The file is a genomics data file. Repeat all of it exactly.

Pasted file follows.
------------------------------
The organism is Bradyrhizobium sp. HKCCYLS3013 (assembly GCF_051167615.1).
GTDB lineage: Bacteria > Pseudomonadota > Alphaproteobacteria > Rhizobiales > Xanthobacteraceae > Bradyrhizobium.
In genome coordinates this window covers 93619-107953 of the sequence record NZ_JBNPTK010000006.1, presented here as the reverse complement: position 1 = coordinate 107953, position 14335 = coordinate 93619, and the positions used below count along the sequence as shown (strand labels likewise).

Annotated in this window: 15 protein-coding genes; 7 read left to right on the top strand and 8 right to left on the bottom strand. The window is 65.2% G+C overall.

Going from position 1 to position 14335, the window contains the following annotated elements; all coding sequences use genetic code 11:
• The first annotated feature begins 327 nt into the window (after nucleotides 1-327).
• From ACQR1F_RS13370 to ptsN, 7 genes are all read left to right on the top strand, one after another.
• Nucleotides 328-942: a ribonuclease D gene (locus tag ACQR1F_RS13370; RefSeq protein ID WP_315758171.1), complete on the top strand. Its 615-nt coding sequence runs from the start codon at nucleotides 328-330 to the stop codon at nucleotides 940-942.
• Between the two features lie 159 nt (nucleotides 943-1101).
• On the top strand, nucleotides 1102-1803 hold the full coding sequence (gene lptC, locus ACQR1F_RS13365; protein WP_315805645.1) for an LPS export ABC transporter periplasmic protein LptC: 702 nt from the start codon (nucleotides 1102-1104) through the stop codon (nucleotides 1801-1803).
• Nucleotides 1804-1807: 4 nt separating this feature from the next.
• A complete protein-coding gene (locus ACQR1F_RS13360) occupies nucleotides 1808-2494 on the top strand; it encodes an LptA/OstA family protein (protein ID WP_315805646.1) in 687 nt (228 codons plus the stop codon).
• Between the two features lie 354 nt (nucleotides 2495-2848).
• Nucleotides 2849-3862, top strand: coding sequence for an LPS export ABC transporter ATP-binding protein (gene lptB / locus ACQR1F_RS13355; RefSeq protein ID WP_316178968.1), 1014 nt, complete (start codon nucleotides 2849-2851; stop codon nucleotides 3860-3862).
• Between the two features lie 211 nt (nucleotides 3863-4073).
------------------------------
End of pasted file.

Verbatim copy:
The organism is Bradyrhizobium sp. HKCCYLS3013 (assembly GCF_051167615.1).
GTDB lineage: Bacteria > Pseudomonadota > Alphaproteobacteria > Rhizobiales > Xanthobacteraceae > Bradyrhizobium.
In genome coordinates this window covers 93619-107953 of the sequence record NZ_JBNPTK010000006.1, presented here as the reverse complement: position 1 = coordinate 107953, position 14335 = coordinate 93619, and the positions used below count along the sequence as shown (strand labels likewise).

Annotated in this window: 15 protein-coding genes; 7 read left to right on the top strand and 8 right to left on the bottom strand. The window is 65.2% G+C overall.

Going from position 1 to position 14335, the window contains the following annotated elements; all coding sequences use genetic code 11:
• The first annotated feature begins 327 nt into the window (after nucleotides 1-327).
• From ACQR1F_RS13370 to ptsN, 7 genes are all read left to right on the top strand, one after another.
• Nucleotides 328-942: a ribonuclease D gene (locus tag ACQR1F_RS13370; RefSeq protein ID WP_315758171.1), complete on the top strand. Its 615-nt coding sequence runs from the start codon at nucleotides 328-330 to the stop codon at nucleotides 940-942.
• Between the two features lie 159 nt (nucleotides 943-1101).
• On the top strand, nucleotides 1102-1803 hold the full coding sequence (gene lptC, locus ACQR1F_RS13365; protein WP_315805645.1) for an LPS export ABC transporter periplasmic protein LptC: 702 nt from the start codon (nucleotides 1102-1104) through the stop codon (nucleotides 1801-1803).
• Nucleotides 1804-1807: 4 nt separating this feature from the next.
• A complete protein-coding gene (locus ACQR1F_RS13360) occupies nucleotides 1808-2494 on the top strand; it encodes an LptA/OstA family protein (protein ID WP_315805646.1) in 687 nt (228 codons plus the stop codon).
• Between the two features lie 354 nt (nucleotides 2495-2848).
• Nucleotides 2849-3862, top strand: coding sequence for an LPS export ABC transporter ATP-binding protein (gene lptB / locus ACQR1F_RS13355; RefSeq protein ID WP_316178968.1), 1014 nt, complete (start codon nucleotides 2849-2851; stop codon nucleotides 3860-3862).
• Between the two features lie 211 nt (nucleotides 3863-4073).